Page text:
Harris has received RubinBrown’s Harvey Brown Founders and Community Service Awards, the National Association of Black Accountants’ (NABA) Rising Star Award, Diverse Business Leaders Award from the St. Louis Business Journal, and the first Outstanding Young Alumni Award from the University of Missouri-St. Louis.
He chairs the NABA’s and Regional Business Council’s Young Professional Network boards. The network promotes the personal and professional development of more than 4,200 ethnically diverse professionals under 45 years of age who work in the St. Louis region. He holds a Bachelors of Science degree in Accounting from the University of Missouri – St. Louis, and an Executive Master of Business Administration from – Washington University; CPA, CGMA.
About Patricia Lozano
Patricia Lozano is an early childhood education expert with extensive experience. She currently serves as the executive director of Early Edge California (EEC), a statewide early learning policy and advocacy nonprofit organization. Before joining EEC, she served as a senior program officer at the Bill & Melinda Gates Foundation and worked on their national early learning strategy.
Lozano began her career as a preschool teacher at a child development center, and she is passionate about supporting the needs of early childhood educators and improving the quality of education and care for young children. Among her many accomplishments, she spearheaded projects at UCLA’s Center for Improving Child Care Quality, First 5 LA, and the RAND Corporation. She was also involved in the selection and adaptation of child assessment measures for Dual Language Learners across various research studies.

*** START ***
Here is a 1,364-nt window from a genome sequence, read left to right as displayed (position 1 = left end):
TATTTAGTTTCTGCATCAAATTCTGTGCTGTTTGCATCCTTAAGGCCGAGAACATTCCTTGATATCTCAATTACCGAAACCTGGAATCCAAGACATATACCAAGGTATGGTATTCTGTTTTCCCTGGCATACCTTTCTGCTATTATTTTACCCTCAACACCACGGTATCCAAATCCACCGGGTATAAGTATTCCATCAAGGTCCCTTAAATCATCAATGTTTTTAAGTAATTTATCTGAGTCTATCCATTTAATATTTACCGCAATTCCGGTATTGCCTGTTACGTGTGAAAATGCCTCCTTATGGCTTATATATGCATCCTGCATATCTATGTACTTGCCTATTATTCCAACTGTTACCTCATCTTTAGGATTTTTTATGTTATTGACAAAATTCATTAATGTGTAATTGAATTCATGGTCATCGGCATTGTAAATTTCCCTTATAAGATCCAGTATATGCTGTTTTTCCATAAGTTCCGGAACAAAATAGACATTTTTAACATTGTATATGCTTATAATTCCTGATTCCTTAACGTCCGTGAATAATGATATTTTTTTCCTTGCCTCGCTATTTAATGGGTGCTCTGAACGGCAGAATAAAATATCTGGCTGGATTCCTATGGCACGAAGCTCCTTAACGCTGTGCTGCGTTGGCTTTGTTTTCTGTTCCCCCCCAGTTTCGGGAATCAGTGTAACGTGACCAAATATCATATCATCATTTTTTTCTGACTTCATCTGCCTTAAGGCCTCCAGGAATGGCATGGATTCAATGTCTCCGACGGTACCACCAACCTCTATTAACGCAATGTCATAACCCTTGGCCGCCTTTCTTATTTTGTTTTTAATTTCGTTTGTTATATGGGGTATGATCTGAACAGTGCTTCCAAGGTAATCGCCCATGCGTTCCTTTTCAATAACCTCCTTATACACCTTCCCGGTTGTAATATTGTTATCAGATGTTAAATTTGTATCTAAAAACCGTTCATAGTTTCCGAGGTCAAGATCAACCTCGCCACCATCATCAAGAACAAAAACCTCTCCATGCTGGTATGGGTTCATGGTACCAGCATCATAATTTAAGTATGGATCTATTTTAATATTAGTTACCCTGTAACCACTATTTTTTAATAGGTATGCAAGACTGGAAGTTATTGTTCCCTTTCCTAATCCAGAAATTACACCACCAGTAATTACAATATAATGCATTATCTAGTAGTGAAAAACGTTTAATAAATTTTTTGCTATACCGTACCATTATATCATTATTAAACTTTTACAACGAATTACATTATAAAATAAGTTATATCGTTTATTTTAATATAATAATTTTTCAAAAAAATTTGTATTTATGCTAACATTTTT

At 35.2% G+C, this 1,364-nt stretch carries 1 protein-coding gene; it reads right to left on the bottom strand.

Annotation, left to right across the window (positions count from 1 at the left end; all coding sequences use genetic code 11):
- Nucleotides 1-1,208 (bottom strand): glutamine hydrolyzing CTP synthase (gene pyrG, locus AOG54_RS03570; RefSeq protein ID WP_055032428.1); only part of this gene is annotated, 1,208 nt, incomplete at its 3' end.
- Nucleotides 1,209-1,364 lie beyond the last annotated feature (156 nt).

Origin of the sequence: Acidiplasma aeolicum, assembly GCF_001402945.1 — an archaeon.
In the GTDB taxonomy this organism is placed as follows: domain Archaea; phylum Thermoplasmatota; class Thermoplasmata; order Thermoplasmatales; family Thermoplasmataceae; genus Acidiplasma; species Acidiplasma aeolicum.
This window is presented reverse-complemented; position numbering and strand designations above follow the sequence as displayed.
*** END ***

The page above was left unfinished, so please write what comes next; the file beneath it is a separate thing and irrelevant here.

Lozano holds a bachelor’s degree from Los Andes University in Colombia and a master’s degree in psychology, with a concentration in Child Development from California State University, San Bernardino.
About Cassie Morley
Cassie Morley is the Parents as Teachers State Leader for Washington State. She supports all Washington State PAT affiliates with regular coaching and consultation and trains PAT professionals. She is a key member of the Ounce of Prevention Fund Washington Home Visiting Hub, which supports the implementation of home visiting throughout the state.
Morley previously served as the program coordinator of the South Puget Intertribal Planning Agency Healthy Families Project (SPIPA), a nonprofit consortium working to enhance the prosperity of Native American communities in and around Washington State.
She also worked with PAT’s Baby FACE (Family And Children Education) program at the Wa He Lut Indian School. FACE is a partnership between the federal Bureau of Indian Education, the National Center for Families Learning, and Parents as Teachers National Center. They aim to help elevate the living conditions of Native American tribes.
Throughout her career, she has served as a grant reviewer for the Tribal Maternal, Infant, and Early Childhood Visiting (MIECHV) program and has volunteered with the Ttawaxt Birth Justice Center to promote sacred and quality care for pregnant and parenting Native families.
Morley holds a Bachelor of Arts degree from the University of Puget Sound and is currently pursuing a level II Infant Mental Health Certificate. She is a member of the International Council of Parents as Teachers Leaders, became a PAT Parent Educator in 2003, and has worked to support families of children with disabilities and developmental delays.